Reflection on 26th Sunday 30th Sept

Where there is love, there is God

In today’s readings Moses and Jesus invite us to recognise that God – who is Love – is in everyone and where there is love there is God. We see in Jesus’ teaching that if we want to follow him we must have a gracious, open mind and heart, ready to affirm all that is good no matter where it comes from. We cannot limit the Spirit, we cannot limit truth to any religion or any group of people. “All of creation is sacred because it is made by God. To bless anything of creation, be this a person or an object, is to acknowledge the touch of the Creator upon that person or object. To bless is not so much to ‘make sacred’ as it is to acknowledge the sacredness that is already there.’ (J. Rupp) Today we are being invited to acknowledge and celebrate the sacredness in each one of us. How awesome is that!

There was once a great and famous sculptor who lived in Italy. One day, just as the sculptor was beginning to work on a new block of marble, he noticed a young boy standing in the doorway of his shop. The boy didn’t say anything. He just stood quietly watching the great man chisel away at the block. The boy came often to the sculptor’s workshop. He watched the chunks of marble fall away one by one – first large chunks, then finer and finer pieces – until he could see a form emerging from the marble. One day the boy arrived at the shop to find that the sculptor had finished his work. The block of marble had been transformed into a magnificent lion, poised and powerful and larger than life. For a long time the boy stood in amazement, just looking at the lion. Finally, he turned to the sculptor, his face full of wonder, and asked: “How did you know there was a lion inside that marble?”

It may take many years of chiselling for us to experience God’s hidden Life within us but when we do, we will then find Him within everyone we meet and we will respect how God works through them. We will recognise and support the working of the Spirit in each other, knowing that wherever there is love there is God.

Various sources

Our thanks, as always, to Cathy York for gathering and putting this together.

What a week that was!

I write this on Wednesday the 26th of September sitting at reception here in the Xaverian Mission Spirituality Centre reflecting that a week ago we were welcoming a group of Massai Warriors from Kenya!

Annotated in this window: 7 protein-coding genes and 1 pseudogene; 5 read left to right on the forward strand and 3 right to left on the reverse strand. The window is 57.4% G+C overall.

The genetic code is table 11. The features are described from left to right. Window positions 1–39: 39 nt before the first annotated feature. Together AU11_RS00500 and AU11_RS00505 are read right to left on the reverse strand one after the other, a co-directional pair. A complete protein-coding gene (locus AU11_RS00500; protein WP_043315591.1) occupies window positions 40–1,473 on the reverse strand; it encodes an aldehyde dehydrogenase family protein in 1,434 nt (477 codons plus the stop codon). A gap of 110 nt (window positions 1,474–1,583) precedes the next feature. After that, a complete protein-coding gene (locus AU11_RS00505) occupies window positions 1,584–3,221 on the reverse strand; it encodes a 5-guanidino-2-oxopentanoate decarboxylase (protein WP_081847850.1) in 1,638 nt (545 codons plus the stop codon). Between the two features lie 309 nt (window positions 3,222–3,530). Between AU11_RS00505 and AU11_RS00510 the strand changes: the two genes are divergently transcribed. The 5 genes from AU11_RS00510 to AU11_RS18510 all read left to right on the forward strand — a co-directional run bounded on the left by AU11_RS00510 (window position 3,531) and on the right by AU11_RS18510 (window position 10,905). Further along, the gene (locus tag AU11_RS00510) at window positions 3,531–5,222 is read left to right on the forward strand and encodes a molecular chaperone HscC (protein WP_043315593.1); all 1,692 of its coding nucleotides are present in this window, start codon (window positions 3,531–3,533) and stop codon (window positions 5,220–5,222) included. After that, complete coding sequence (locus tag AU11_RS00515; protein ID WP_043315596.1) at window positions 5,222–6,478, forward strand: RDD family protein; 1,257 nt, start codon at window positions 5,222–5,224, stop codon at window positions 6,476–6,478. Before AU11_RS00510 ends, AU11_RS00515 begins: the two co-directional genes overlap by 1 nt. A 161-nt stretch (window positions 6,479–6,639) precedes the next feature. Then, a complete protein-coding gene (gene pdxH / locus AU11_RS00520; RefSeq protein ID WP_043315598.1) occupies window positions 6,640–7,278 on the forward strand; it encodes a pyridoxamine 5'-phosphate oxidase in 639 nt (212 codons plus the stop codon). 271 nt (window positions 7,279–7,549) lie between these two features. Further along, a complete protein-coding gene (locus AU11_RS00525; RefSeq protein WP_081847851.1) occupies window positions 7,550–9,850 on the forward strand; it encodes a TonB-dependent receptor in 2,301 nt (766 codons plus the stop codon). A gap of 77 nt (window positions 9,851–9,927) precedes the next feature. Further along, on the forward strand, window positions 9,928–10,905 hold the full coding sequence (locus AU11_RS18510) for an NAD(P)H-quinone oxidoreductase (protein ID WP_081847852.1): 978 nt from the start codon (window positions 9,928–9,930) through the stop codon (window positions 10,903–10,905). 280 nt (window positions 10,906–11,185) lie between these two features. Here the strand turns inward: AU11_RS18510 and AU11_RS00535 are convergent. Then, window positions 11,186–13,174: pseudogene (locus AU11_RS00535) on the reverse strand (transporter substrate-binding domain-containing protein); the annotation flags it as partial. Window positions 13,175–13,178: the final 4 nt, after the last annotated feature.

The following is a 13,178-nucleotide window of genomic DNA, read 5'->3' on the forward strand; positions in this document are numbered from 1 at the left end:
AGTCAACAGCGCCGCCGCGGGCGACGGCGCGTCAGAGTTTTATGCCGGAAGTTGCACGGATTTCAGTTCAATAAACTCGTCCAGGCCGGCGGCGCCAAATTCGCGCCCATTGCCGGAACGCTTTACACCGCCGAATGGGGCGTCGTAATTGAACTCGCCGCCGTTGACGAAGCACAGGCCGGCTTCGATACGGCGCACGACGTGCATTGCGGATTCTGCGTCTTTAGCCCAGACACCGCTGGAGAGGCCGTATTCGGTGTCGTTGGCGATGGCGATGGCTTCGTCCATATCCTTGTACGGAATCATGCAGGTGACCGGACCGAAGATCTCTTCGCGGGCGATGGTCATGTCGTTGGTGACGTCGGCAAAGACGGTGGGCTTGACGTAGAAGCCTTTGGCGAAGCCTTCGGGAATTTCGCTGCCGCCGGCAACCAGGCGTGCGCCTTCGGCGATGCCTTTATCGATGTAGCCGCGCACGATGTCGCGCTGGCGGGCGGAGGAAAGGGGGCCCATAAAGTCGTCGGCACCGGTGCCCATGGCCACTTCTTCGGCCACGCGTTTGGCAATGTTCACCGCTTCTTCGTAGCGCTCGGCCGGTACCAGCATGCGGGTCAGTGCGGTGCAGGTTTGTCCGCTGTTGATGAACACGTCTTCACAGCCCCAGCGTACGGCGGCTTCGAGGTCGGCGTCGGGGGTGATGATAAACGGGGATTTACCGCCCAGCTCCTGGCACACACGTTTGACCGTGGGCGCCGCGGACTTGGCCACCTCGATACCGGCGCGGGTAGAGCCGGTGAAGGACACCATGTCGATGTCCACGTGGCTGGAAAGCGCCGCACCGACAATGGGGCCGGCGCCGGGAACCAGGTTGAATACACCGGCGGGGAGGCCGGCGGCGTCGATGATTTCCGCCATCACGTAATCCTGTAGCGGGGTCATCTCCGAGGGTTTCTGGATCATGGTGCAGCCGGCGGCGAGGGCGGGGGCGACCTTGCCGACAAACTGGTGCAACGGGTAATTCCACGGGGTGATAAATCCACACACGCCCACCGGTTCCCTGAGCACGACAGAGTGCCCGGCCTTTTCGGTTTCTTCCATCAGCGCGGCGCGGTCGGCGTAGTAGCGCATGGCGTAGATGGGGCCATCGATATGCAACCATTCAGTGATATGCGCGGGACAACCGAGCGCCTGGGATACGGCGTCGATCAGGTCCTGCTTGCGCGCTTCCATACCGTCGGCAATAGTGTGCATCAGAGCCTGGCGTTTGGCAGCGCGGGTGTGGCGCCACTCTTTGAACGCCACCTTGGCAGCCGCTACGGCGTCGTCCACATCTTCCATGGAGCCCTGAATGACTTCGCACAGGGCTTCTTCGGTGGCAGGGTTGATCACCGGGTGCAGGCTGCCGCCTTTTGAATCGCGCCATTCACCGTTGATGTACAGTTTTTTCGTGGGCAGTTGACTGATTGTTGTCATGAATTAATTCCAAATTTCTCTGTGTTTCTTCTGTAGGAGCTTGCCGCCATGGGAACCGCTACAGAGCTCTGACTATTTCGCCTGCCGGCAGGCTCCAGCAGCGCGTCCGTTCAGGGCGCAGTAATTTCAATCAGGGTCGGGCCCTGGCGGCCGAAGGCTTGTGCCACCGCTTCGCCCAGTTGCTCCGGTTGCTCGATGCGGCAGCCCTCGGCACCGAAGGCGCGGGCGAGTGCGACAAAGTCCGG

The Osiligi Group (Osiligi means “hope”) entertained 80 of us with stories and song from the herdsmen and women of Kenya. They presented the great work that their small charity does including building schools, refurbishing wells, building and equipping clinics and bettering the lives and health of their village community. They also sold some homemade jewellery and artefacts. For 8 weeks they have been performing and presenting their story up and down the UK and Angela managed to book them and so we had the honour to host them here.

They are a Christian based group and their smiles were a reminder of our call to be and beam the Good News wherever we are. Apart from the embarrassment of me trying to emulate their movements through dance and jumps (there are bits of me that I didn’t know I had) the evening was a great success with everyone going away reminded that the Spirit is moving in very different cultures and contexts.

On the Thursday night we had our weekly celebration of Eucharist. Thursday is traditionally were the Xaverians all over the world and in all our communities gather to pray to encourage each other in our mission and recommit to the mission of the Church. The Mass was well attended with a good cross generational presence. Our Eucharist is an attempt also to emulate the reality of our Base Communities throughout the world, where we break the Word of God and the Bread of life together.

Afterwards we had a Jacob’s Join with an abundance of wine, cheese, salads and snacks and enjoyed each other’s company. (I am still nibbling various cheeses – though the wine seemed to go quicker!)

On Friday Joseph Cooper and his team held another Via Creativa session. Joseph’s friend Sharon led the group in dances and movement entitled “Energy Movement – Simple, life affirming dances”.

Unfortunately, I had to travel to Scotland for a wedding, so I couldn’t take part as I had hoped to redeem myself after floundering with the Massai Warriors. Those who took part in it thoroughly enjoyed it and we look forward to more such activities. There are another 2 Via Creativa sessions coming up…so come along and surprise yourself.